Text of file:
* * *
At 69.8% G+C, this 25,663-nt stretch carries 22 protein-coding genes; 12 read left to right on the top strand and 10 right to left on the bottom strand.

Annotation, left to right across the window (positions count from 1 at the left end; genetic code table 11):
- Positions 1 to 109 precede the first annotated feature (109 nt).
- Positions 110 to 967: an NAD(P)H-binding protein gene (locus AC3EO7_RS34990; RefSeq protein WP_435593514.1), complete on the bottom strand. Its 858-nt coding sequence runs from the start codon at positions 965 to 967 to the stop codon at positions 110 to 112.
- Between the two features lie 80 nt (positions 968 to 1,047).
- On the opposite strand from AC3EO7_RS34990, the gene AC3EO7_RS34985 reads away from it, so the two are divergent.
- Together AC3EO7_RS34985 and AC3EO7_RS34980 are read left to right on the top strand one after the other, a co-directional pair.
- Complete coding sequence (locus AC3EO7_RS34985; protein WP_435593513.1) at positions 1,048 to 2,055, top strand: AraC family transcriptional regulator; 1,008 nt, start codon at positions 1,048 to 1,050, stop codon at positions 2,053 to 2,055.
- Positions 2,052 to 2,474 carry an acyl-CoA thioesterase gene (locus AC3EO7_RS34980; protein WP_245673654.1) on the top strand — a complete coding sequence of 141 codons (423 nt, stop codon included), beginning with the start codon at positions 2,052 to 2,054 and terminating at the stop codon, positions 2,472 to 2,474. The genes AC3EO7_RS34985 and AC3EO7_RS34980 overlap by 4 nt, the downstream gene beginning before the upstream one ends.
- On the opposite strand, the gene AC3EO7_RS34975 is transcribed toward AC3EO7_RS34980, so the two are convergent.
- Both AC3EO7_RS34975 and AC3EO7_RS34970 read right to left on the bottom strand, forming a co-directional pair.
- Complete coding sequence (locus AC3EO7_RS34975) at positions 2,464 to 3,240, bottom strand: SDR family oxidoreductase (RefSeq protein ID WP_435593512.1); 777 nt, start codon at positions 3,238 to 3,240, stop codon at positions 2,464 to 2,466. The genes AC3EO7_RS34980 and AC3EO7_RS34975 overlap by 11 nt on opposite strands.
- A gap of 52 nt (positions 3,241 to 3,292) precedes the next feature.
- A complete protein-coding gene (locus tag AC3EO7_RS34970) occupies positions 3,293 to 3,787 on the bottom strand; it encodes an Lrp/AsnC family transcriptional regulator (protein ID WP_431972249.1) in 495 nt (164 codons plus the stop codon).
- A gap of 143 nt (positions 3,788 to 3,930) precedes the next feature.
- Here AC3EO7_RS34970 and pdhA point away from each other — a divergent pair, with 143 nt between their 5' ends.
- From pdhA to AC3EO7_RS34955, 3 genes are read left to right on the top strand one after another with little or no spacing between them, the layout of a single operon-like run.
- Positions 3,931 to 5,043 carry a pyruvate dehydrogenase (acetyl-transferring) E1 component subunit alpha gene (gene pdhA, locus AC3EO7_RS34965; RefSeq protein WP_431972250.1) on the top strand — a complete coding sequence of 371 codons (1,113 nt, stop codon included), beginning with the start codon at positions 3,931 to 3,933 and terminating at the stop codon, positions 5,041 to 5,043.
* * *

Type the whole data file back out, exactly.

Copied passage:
At 69.8% G+C, this 25,663-nt stretch carries 22 protein-coding genes; 12 read left to right on the top strand and 10 right to left on the bottom strand.

Annotation, left to right across the window (positions count from 1 at the left end; genetic code table 11):
- Positions 1 to 109 precede the first annotated feature (109 nt).
- Positions 110 to 967: an NAD(P)H-binding protein gene (locus AC3EO7_RS34990; RefSeq protein WP_435593514.1), complete on the bottom strand. Its 858-nt coding sequence runs from the start codon at positions 965 to 967 to the stop codon at positions 110 to 112.
- Between the two features lie 80 nt (positions 968 to 1,047).
- On the opposite strand from AC3EO7_RS34990, the gene AC3EO7_RS34985 reads away from it, so the two are divergent.
- Together AC3EO7_RS34985 and AC3EO7_RS34980 are read left to right on the top strand one after the other, a co-directional pair.
- Complete coding sequence (locus AC3EO7_RS34985; protein WP_435593513.1) at positions 1,048 to 2,055, top strand: AraC family transcriptional regulator; 1,008 nt, start codon at positions 1,048 to 1,050, stop codon at positions 2,053 to 2,055.
- Positions 2,052 to 2,474 carry an acyl-CoA thioesterase gene (locus AC3EO7_RS34980; protein WP_245673654.1) on the top strand — a complete coding sequence of 141 codons (423 nt, stop codon included), beginning with the start codon at positions 2,052 to 2,054 and terminating at the stop codon, positions 2,472 to 2,474. The genes AC3EO7_RS34985 and AC3EO7_RS34980 overlap by 4 nt, the downstream gene beginning before the upstream one ends.
- On the opposite strand, the gene AC3EO7_RS34975 is transcribed toward AC3EO7_RS34980, so the two are convergent.
- Both AC3EO7_RS34975 and AC3EO7_RS34970 read right to left on the bottom strand, forming a co-directional pair.
- Complete coding sequence (locus AC3EO7_RS34975) at positions 2,464 to 3,240, bottom strand: SDR family oxidoreductase (RefSeq protein ID WP_435593512.1); 777 nt, start codon at positions 3,238 to 3,240, stop codon at positions 2,464 to 2,466. The genes AC3EO7_RS34980 and AC3EO7_RS34975 overlap by 11 nt on opposite strands.
- A gap of 52 nt (positions 3,241 to 3,292) precedes the next feature.
- A complete protein-coding gene (locus tag AC3EO7_RS34970) occupies positions 3,293 to 3,787 on the bottom strand; it encodes an Lrp/AsnC family transcriptional regulator (protein ID WP_431972249.1) in 495 nt (164 codons plus the stop codon).
- A gap of 143 nt (positions 3,788 to 3,930) precedes the next feature.
- Here AC3EO7_RS34970 and pdhA point away from each other — a divergent pair, with 143 nt between their 5' ends.
- From pdhA to AC3EO7_RS34955, 3 genes are read left to right on the top strand one after another with little or no spacing between them, the layout of a single operon-like run.
- Positions 3,931 to 5,043 carry a pyruvate dehydrogenase (acetyl-transferring) E1 component subunit alpha gene (gene pdhA, locus AC3EO7_RS34965; RefSeq protein WP_431972250.1) on the top strand — a complete coding sequence of 371 codons (1,113 nt, stop codon included), beginning with the start codon at positions 3,931 to 3,933 and terminating at the stop codon, positions 5,041 to 5,043.